Who Let the Dogs Out?! No, Seriously, Who Let Them Out?

Regardless of the answer, if you’re a dog owner, reading this article could save you from serious legal consequences concerning your beloved companion. This article will aid in your understanding of the Massachusetts Dog Bite Statute and how you can reduce the consequences that result from your dog injuring someone or their property. Before reading further, it should be noted that dog bites are a strict liability offense. This means that the law is not concerned with whether you intended for your dog to bite someone, whether you took steps to prevent your dog from biting someone, or even if you were unaware that your dog bit someone, rather, in the eyes of the law, if your dog bites someone you are responsible for it.

According to Massachusetts General Laws, Chapter 140, Section 155 states:

“If any dog shall do any damage to either the body or property of any person, the owner or keeper, or if the owner or keeper be a minor, the parent or guardian of such minor, shall be liable for such damage, unless such damage shall have been occasioned to the body or property of a person who, at the time such damage was sustained, was committing a trespass or other tort, or was teasing, tormenting or abusing such dog. If a minor, on whose behalf an action under this section is brought, is under seven years of age at the time the damage was done, it shall be presumed that such minor was not committing a trespass or other tort, or teasing, tormenting or abusing such dog, and the burden of proof thereof shall be upon the defendant in such action.”  M.G.L. Ch.140, §155.

The first segment of the statute states that if you are the owner of a dog, or if you are the parent/guardian of a minor dog owner (such as a dog owned by your children), you are responsible for the damages caused by the dog bite and/or the damages caused by the dog to another’s property.  However, this statement is further qualified noting that if the person who was bitten was trespassing, teasing, tormenting, or abusing the dog at the time olf the bite, the owner of the dog may not be liable for damages.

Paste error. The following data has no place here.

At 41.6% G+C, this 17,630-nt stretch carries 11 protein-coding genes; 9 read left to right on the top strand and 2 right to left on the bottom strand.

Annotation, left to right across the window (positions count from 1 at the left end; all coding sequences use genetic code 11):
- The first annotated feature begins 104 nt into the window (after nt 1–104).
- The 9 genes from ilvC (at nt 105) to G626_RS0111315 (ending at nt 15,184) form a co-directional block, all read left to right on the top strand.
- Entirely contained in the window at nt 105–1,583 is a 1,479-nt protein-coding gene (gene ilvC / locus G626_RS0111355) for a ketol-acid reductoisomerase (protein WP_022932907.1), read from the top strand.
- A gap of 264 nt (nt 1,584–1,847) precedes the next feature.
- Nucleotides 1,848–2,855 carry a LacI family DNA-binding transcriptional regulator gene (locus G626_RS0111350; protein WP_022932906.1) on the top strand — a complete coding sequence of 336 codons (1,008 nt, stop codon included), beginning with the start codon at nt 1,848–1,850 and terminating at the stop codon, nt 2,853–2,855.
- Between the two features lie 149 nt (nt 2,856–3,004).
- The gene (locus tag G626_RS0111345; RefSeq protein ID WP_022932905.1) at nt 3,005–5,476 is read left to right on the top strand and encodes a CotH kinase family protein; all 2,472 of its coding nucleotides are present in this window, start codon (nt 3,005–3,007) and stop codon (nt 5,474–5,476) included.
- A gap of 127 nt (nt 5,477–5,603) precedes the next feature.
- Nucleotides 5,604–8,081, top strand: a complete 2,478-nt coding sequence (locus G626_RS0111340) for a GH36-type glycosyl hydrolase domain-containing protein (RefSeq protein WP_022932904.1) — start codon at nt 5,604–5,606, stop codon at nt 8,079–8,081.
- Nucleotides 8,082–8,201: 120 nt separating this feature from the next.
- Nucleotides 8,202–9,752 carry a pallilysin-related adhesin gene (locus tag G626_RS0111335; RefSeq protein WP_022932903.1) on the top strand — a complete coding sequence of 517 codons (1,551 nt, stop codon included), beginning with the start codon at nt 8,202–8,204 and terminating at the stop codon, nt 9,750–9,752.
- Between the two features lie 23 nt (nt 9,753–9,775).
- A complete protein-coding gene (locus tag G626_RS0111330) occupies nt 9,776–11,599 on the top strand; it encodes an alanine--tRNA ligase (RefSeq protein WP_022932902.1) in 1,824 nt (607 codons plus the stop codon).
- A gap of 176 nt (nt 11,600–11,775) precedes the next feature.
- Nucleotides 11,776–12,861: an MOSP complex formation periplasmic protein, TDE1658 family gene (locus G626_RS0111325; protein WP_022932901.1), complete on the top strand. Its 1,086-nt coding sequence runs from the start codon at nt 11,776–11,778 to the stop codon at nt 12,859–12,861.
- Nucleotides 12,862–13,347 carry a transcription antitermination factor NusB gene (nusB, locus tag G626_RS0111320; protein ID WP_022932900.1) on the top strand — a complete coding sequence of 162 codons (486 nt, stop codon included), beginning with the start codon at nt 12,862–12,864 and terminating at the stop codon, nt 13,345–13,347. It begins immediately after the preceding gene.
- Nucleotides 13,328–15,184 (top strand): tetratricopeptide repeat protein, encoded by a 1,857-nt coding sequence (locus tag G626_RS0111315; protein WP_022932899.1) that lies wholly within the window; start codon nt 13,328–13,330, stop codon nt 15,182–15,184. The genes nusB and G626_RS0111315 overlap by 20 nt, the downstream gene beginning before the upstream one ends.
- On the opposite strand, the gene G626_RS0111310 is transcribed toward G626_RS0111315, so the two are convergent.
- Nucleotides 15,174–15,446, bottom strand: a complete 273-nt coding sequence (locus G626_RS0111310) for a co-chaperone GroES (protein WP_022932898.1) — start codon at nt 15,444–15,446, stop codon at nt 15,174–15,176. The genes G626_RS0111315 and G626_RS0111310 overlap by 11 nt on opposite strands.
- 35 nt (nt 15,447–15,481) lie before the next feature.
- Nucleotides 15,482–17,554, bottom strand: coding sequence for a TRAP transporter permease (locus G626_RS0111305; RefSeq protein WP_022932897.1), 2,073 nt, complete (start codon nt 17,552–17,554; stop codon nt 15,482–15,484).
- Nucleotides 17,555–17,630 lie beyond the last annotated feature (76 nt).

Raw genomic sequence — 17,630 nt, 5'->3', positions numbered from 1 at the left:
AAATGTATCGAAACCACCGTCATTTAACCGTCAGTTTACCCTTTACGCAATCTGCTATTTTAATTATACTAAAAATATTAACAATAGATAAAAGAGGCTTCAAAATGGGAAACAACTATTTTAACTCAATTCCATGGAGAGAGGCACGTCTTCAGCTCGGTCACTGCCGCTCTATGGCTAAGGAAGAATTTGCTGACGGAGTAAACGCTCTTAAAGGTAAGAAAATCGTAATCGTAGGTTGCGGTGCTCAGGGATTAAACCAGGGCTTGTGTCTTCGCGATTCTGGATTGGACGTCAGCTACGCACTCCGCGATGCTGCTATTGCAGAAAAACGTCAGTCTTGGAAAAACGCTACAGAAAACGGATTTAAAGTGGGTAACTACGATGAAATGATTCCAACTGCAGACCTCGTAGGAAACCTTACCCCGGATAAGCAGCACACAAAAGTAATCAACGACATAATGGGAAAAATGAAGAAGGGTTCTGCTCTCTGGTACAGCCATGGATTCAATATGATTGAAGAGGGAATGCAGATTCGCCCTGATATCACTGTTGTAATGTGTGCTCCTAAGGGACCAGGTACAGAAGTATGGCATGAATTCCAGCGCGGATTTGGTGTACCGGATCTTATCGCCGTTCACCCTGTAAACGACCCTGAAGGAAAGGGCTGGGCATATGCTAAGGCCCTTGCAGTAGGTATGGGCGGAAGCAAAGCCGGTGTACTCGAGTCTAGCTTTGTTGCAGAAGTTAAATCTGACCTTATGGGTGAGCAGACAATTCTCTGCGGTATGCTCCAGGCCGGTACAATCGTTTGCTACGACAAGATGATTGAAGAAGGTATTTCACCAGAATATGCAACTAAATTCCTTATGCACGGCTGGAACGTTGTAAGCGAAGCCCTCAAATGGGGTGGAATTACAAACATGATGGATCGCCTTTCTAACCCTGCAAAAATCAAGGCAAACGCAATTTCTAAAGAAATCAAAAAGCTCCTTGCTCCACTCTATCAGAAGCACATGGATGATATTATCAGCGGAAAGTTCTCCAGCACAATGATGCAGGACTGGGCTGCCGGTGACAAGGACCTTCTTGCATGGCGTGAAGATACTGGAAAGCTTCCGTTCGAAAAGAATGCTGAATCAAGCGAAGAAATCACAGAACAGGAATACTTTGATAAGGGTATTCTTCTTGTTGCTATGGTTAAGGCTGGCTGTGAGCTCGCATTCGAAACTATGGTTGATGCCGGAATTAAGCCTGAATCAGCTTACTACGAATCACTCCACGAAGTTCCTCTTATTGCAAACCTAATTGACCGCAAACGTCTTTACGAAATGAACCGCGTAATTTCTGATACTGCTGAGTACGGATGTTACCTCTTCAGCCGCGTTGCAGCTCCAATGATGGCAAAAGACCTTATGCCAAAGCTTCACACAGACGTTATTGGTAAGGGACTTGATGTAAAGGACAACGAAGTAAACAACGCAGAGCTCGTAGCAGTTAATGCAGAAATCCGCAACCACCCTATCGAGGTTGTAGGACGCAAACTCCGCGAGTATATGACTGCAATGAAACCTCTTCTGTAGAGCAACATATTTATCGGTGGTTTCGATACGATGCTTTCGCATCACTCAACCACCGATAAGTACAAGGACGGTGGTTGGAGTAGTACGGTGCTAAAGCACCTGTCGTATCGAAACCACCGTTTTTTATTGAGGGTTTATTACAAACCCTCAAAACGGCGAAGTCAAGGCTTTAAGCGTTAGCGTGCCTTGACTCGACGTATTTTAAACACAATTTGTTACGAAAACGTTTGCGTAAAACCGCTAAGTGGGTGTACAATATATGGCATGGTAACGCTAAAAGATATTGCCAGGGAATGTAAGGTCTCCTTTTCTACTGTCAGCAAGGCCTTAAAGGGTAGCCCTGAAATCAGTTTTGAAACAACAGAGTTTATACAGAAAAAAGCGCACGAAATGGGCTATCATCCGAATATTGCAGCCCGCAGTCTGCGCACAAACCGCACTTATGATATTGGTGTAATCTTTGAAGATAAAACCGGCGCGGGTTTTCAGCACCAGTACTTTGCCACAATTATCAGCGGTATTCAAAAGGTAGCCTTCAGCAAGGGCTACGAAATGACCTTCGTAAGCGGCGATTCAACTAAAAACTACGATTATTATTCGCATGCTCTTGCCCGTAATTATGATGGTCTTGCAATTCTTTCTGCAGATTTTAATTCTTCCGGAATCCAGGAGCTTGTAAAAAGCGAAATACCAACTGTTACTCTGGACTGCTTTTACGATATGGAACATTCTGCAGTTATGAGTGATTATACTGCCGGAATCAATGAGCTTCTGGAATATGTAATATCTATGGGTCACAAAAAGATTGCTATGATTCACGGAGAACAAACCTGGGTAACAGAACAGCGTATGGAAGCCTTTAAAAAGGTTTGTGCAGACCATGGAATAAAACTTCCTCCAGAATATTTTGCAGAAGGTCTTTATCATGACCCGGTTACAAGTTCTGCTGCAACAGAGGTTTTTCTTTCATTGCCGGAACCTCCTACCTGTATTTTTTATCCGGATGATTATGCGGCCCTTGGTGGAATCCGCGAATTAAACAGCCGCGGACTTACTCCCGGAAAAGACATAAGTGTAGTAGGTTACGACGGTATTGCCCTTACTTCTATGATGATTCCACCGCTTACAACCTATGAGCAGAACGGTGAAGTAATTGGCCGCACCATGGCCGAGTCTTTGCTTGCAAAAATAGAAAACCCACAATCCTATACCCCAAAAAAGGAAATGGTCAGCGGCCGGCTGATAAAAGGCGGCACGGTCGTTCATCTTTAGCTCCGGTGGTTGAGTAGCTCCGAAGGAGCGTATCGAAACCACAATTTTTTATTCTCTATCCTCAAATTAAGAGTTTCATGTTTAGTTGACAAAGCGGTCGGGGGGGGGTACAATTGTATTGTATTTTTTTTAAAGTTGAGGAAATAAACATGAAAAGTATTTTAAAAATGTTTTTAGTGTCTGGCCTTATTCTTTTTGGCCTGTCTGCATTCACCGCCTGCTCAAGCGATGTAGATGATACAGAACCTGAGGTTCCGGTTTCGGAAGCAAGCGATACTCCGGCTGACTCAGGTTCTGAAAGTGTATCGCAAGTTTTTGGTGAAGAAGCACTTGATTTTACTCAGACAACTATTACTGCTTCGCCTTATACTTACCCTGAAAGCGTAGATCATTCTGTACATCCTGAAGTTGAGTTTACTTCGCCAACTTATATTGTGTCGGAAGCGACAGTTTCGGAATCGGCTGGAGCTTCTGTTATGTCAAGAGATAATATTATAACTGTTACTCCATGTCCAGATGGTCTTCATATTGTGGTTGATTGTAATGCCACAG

The final segment of the dog bite law states that if the dog bite victim is under seven (7) years of age when the incident occurs, it is presumed that the individual was not trespassing, teasing, tormenting, abusing, or committing a tort involving the dog at the time.  This means that unless you specifically prove that the child was trespassing, teasing, tormenting, or abusing it will be as if the child was not doing any of these things.

When it comes to owning a dog, with great companionship comes great responsibility.  To further protect yourself from the legal ramifications of your rambunctious pet, be sure to find out if your homeowner’s insurance policy covers dog bites. Massachusetts’ homeowner’s insurance policies generally cover most of, if not all of the damages resulting from your dog’s devious behavior.  Constantly knowing the whereabouts of your dog is difficult, but familiarizing yourself with the rights and responsibilities associated with owning a dog is effortless and invaluable.

If you have any questions or if you need guidance, please call the attorneys at Wynn & Wynn, P.C. at 1.800.852.5211 or request a free consultation.

Leave your comment

Please enter your name.
Please enter comment.